Five exercises to give you six-pack abs in 30 days – forget the crunches and sit-ups
To help you reduce belly fat and get those washboard abs, mixed martial arts fighter and director of fitness at Hong Kong’s Goji Studios Tricia Yap has five moves that will work the right muscles and strengthen your core
When it comes to getting rippling abdominals, crunches and sit-ups are often the first exercises to come to mind. But that may be the biggest fitness misconception people have.
“You can do crunches all you like. That is not going to get you abs,” says Tricia Yap Li-ping, director of fitness at Goji Studios and a mixed martial arts fighter. “Obliques, transversus abdominis – there are a lot more other muscles that make up your core.”
Yap recommends five better exercises to add to your workout routine that will help you sculpt a toned six-pack. The first is relatively easy, the others progressively more difficult. Each has options to suit people at different fitness levels.
1. Four point plank into Superman (see main photo above)
Put your hands right under your shoulders and your knees under your bottom on the ground. Raise your opposite arm and leg. Extend both limbs in a straight line and hold for as long as you can. Then do the same for the other limbs.
“I would recommend holding each position for 60 seconds. While you’re doing that, think about squeezing your shoulder blades together, squeezing your bum, as well as engaging the core,” says Yap.
“Engaging the core is a little difficult for most people, because sometimes they don’t understand what that means. Think about how you’d brace if somebody were to punch you in the abdominals.”
2. Barbell ab roll-out
Put two plates on either side of a barbell and make sure it can roll like a rolling pin. Sit up with knees on the floor and arms straight, holding the bar. Roll yourself forward until your face is almost touching the floor and roll back in.
“The torso needs to be completely straight the entire time. You don’t want your bum in the air. It’s quite difficult if you don’t know how to brace. That’s why, in the first exercise, you’re learning how to brace and engage your core,” says Yap.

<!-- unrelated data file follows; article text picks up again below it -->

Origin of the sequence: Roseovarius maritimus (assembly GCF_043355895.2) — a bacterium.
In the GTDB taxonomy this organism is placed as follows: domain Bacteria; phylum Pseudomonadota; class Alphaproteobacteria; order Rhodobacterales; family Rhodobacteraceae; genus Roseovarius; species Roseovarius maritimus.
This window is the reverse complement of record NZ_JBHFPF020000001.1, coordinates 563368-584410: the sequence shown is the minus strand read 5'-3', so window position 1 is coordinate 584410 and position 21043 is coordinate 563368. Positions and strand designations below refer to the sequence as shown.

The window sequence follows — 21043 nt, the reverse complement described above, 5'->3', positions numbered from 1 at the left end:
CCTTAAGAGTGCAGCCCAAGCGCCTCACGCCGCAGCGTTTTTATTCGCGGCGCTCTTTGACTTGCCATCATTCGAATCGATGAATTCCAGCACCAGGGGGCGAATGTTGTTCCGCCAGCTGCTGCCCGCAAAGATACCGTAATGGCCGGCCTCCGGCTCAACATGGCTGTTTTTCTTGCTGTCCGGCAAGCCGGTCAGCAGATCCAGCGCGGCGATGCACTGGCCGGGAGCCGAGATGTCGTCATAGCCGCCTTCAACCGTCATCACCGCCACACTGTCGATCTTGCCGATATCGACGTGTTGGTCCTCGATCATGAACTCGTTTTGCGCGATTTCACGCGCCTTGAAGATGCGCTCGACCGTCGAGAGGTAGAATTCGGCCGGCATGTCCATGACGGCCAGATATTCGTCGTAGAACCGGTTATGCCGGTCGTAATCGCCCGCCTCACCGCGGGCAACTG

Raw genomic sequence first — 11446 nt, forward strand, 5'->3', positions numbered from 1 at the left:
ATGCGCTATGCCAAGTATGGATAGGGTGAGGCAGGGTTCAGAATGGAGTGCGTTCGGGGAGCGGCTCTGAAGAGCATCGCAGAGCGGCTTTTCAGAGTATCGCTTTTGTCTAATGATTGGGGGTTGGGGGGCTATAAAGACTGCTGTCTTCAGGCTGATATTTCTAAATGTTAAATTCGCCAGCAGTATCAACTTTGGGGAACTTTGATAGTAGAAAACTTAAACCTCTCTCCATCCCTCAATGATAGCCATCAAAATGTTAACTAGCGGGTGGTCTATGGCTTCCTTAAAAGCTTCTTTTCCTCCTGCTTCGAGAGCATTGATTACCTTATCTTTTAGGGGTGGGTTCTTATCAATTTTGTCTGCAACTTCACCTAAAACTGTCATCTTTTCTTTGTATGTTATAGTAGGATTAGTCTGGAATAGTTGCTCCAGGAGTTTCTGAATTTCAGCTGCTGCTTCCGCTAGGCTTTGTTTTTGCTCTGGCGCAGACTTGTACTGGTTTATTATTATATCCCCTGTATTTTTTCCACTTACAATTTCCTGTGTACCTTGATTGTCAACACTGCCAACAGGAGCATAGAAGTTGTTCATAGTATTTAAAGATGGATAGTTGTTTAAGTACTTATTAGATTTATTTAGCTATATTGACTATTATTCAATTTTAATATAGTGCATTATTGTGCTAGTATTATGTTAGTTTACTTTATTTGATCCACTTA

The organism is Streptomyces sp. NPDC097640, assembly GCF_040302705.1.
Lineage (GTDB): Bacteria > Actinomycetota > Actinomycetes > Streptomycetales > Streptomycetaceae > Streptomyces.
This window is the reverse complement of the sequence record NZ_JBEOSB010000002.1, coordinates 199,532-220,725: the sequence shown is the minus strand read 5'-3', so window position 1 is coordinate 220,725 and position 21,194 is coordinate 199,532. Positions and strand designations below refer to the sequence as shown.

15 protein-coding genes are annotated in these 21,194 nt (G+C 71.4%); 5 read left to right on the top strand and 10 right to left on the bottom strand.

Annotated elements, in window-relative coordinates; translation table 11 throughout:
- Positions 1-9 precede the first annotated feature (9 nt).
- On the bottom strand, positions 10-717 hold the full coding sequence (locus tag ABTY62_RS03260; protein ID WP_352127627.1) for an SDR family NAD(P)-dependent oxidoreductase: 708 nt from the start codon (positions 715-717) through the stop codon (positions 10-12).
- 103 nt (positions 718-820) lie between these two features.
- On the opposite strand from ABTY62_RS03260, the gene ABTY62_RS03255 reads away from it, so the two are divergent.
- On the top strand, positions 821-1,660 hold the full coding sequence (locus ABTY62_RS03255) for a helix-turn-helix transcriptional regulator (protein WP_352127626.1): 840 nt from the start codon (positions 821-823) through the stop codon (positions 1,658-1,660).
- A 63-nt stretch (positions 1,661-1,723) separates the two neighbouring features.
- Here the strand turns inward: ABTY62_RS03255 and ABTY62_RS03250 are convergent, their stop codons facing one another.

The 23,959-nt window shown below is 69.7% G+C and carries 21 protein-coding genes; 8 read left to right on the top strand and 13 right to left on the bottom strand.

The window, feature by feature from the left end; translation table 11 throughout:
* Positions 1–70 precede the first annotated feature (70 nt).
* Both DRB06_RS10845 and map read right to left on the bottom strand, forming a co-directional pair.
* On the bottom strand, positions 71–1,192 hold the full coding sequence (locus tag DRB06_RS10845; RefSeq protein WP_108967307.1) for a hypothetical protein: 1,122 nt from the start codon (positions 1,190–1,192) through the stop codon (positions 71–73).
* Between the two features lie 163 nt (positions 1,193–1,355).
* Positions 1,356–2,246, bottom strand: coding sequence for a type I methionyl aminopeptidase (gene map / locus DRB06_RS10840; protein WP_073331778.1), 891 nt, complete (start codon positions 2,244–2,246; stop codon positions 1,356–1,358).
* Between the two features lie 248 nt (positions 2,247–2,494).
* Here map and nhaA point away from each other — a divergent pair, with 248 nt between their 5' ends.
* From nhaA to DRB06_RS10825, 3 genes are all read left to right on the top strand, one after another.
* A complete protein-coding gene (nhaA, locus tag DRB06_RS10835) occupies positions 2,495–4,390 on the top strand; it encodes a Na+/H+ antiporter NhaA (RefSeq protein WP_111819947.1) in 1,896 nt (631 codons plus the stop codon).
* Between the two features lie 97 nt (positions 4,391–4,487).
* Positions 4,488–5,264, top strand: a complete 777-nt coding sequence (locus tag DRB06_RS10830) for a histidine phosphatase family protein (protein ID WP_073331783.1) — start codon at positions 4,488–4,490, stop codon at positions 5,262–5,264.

For an easier option, use larger plates so you are not as close to the ground, and it is not necessary to get into a horizontal position, even though it is ideal. For a harder option, use smaller plates or just the barbell.
3. Overhead squat with a plate
Stand with your feet slightly wider apart than your hips. Lock your elbows completely. Bend at the knee and the hip at the same time. Come all the way down, if you can, past parallel and bring yourself up.
“Make sure you know how to do a squat before you put anything over your head. When you’re ready, grab a plate. It can weigh anything from one kilo to 10,” says Yap. Those who are more advanced can replace the plate with a barbell. “People who have tight pecs [chest muscles] might want to loosen up by doing some lats [side] stretches first,” she adds.
4. Garhammer raise
Grab the bar with a neutral or overhand grip. Raise your knees in alignment with your waist so you have a 90-degree bend in your knees. Put your toes together and drive your knees towards your chest, then lower them. Do three sets of 15 reps.
To make it harder, after bringing your knees to your chest, extend your legs, so your torso and your legs are perpendicular, then bring yourself down. For an easier option, hold yourself in the first diamond-shaped position.
“Hanging is a great movement to work your core, improve your shoulder stability and decompress. Many weightlifting movements involve a lot of compression of your spine. When you hang, you decompress that spine,” says Yap.
If you cannot do a chin-up, practise the garhammer raise first and do lats pull-down exercises. If you can’t lift your body weight, jump up or use a box to stand up, hold the bar and slowly lower yourself in a controlled manner. When you succeed, try one single chin-up. On the way down, aim to take 20 seconds for the eccentric [lowering] section.
“Pull your shoulder blades together. Create tension through the lats first. From there, as you pull up, don’t think about pulling your body up into the bar, think about pulling your elbows down into your waist. Bring your chest up to the bar, hold, and slowly lower yourself into a dead hang,” says Yap.
“If you’re able to do plenty of chin-ups in this position, you can always see how much weight you can lift on top of your body weight,” she adds.
As well as doing the right exercises, it is also important to eat healthily and sleep well. “Abs are made in the kitchen,” says Yap. “My recommendation for most people is to eat real food.”
She has one last tip. “A lot of people see fitness as an aesthetic thing – a way to look better. Treat fitness as a way to be injury-free, to live a longer life and a happier one. Because if I can get to 90 years old and I’m mobile and strong, that’s a life well lived.”